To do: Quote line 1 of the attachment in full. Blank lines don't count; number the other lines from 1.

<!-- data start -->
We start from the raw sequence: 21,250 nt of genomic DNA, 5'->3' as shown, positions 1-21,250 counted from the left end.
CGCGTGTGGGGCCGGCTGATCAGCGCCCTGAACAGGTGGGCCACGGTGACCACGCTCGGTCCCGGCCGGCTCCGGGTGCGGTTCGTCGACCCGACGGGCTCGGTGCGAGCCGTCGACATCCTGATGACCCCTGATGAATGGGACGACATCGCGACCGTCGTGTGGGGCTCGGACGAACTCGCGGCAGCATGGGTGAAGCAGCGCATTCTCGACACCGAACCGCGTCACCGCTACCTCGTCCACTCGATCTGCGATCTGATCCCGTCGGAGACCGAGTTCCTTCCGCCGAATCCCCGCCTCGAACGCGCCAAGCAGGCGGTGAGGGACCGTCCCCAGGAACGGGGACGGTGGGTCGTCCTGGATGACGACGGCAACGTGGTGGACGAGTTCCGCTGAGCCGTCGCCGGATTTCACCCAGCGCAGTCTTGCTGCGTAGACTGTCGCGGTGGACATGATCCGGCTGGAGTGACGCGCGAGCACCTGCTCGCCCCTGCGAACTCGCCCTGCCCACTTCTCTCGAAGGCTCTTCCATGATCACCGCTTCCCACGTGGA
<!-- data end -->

We start from the raw sequence: 21,250 nt of genomic DNA, 5'->3' as shown, positions 1-21,250 counted from the left end.